Designed for, but not limited to, students interested in the medical profession, this course introduces the study of medicine through reading imaginative literature--novels, plays, essays, poems--by and about doctors and patients, focusing on understanding ethical issues and on developing critical and interpretive skills.
ENGL 272: Literature and Medicine “Epidemic Narratives”
Wednesdays/Fridays (WF) 2-3:15
Instructor: Els Woulstra
English Department Areas of Specialization:
Science, Medicine & the Environment
Culture & Social Change
The 2018 measles outbreak raises concerns with the return of previously eradicated infectious diseases and incites fear of a new global epidemic. Through literary narratives of epidemics, this course explores the ethical dilemmas, representational difficulties, and the cultural and emotional complexities that surround the practice of medicine. We will read novels, plays, essays, poems, films, and the occasional archival medical text on epidemics, ranging from the Black Death to the HIV/AIDS crisis, to possible future threats to global health posed by the anti-vaccination movement or a new influenza pandemic. In addition, this course will explore narratives of the so-called “silent epidemics” of mental illness, such as depression, anorexia, and post-traumatic stress disorder. Through our readings and analysis of epidemic narratives, we will explore crucial questions about the intersections of literature, medicine, and cultural definitions of “illness” and “health.” How does Western medicine define “illness” and “health,” and how do these concepts shift in relation to their changing cultural, political, and ethical understandings? How have doctors, patients, and authors represent illness, health, and healing? What happens when different cultural understandings of illness and healing come into conflict with one another? By engaging with these and related questions, students in this course will develop a critical understanding of the role of narrative in the construction of medical discourse and practice, and an interdisciplinary and contextual framework for analyzing the relationship between literature and medicine.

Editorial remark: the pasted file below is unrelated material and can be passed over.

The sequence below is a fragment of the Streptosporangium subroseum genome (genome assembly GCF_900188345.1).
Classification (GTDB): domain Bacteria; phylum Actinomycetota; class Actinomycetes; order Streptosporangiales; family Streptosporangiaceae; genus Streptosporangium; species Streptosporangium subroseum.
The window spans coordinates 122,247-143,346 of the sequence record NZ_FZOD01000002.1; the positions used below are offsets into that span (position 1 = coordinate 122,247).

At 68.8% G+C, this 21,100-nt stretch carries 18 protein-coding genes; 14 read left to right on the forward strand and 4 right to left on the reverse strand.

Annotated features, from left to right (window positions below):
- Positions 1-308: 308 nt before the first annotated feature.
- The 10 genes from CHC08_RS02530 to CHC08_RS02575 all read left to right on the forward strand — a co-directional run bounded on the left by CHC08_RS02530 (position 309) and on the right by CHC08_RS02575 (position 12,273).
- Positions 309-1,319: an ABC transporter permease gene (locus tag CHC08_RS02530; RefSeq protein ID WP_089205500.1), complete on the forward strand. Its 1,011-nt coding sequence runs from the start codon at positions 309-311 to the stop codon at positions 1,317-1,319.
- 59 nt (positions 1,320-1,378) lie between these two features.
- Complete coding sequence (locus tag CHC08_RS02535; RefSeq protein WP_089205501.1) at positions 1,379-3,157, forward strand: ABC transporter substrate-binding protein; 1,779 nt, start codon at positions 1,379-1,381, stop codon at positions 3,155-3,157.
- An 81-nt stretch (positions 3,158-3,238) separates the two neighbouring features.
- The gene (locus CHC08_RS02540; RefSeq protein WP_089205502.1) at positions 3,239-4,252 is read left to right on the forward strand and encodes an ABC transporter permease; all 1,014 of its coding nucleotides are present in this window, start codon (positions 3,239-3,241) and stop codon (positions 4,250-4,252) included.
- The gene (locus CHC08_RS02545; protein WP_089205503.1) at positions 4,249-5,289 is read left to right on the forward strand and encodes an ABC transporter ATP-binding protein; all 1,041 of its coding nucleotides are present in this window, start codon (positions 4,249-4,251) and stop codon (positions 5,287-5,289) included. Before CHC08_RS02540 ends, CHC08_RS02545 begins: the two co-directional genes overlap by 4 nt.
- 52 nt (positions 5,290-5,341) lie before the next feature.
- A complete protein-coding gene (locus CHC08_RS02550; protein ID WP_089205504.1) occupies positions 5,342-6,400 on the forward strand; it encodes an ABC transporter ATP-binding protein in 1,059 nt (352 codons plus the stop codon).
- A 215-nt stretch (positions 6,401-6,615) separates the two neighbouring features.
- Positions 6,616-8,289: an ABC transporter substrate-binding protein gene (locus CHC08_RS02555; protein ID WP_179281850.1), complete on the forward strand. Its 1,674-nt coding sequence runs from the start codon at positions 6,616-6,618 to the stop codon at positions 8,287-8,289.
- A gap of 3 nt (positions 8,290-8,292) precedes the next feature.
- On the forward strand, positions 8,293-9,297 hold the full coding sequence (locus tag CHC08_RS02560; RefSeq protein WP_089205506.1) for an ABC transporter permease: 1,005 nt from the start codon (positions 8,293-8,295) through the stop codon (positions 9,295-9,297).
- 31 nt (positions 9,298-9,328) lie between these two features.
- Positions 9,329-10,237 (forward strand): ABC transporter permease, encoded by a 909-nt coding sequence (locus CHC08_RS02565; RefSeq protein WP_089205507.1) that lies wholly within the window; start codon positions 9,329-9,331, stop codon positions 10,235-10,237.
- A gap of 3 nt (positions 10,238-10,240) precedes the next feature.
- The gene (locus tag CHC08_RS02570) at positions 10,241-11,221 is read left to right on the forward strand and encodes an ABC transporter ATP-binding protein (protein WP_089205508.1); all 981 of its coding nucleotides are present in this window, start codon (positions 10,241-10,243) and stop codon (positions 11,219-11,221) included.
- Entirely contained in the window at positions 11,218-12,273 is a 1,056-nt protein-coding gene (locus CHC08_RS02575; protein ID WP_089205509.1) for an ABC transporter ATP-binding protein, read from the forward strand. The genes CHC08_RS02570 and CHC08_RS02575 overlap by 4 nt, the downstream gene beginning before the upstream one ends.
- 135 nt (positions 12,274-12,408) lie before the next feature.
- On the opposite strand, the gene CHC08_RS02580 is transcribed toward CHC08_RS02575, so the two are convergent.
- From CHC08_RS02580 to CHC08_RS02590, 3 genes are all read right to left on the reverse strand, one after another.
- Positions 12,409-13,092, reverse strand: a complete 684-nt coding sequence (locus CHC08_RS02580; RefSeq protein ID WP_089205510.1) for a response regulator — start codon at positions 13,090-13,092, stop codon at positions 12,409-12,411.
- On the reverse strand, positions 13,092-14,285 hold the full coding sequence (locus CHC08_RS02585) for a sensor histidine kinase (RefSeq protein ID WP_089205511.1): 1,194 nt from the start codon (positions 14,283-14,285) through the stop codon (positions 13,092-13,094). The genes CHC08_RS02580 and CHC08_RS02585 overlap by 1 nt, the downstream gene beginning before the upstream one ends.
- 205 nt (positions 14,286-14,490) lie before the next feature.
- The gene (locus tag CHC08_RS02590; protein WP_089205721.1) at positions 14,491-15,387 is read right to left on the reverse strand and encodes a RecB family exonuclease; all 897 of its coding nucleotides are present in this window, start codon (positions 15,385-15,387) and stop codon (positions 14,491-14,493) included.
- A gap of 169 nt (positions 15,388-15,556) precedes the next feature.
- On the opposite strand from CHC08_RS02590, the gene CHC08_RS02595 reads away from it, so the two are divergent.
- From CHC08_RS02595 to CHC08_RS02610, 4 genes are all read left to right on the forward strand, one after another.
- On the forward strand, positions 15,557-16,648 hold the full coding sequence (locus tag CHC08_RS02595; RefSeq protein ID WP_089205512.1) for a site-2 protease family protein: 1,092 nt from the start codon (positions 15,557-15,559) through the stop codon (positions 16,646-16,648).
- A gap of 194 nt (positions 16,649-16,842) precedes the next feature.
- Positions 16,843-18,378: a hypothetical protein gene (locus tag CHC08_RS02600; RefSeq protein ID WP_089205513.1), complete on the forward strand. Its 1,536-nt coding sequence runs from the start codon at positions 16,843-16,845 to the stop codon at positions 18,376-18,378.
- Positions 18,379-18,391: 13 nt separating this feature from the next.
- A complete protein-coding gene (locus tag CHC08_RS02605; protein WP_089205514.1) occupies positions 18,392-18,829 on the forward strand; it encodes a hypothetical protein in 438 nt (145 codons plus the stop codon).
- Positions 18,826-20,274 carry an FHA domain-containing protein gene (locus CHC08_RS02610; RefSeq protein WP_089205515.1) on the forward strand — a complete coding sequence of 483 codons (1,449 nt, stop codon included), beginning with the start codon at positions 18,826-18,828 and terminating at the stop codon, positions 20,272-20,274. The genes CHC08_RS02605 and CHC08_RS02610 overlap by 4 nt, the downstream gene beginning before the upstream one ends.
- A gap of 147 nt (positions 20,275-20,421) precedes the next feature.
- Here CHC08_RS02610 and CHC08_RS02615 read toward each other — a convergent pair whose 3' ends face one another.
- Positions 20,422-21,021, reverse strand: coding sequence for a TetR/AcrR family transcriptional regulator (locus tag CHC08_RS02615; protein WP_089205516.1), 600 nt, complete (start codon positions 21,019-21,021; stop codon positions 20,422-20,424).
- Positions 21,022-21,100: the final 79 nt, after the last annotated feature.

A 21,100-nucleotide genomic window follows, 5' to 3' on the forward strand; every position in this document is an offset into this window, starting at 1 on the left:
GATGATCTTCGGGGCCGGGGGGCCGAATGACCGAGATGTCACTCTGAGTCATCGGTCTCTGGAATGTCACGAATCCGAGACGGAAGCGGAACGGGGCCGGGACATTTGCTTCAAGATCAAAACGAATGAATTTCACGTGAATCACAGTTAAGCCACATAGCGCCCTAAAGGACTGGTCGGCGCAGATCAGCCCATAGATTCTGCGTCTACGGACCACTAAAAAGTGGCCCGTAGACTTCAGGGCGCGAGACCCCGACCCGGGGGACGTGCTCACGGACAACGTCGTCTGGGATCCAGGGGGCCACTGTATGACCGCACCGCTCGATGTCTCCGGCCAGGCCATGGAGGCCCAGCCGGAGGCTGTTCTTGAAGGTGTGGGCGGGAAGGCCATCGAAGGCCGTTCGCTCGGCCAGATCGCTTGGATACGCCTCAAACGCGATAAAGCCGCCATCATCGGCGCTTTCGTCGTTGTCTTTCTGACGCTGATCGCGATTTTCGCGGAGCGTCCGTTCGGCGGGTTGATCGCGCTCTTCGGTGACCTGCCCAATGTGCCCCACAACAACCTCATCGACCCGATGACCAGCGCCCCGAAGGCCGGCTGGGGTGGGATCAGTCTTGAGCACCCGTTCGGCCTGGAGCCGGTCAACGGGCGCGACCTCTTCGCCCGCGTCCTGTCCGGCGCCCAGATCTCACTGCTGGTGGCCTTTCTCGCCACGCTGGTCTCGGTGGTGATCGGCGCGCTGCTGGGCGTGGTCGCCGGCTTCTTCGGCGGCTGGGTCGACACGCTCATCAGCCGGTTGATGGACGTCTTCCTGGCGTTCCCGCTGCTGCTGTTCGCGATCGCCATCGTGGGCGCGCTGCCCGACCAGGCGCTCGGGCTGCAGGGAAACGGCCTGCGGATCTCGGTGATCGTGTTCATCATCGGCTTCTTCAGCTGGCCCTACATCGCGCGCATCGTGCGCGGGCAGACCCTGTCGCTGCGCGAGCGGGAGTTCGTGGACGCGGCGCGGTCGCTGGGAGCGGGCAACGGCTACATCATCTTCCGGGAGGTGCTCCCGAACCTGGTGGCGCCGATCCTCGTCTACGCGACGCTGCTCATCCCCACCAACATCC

This course is approved for group 1 distribution (D1)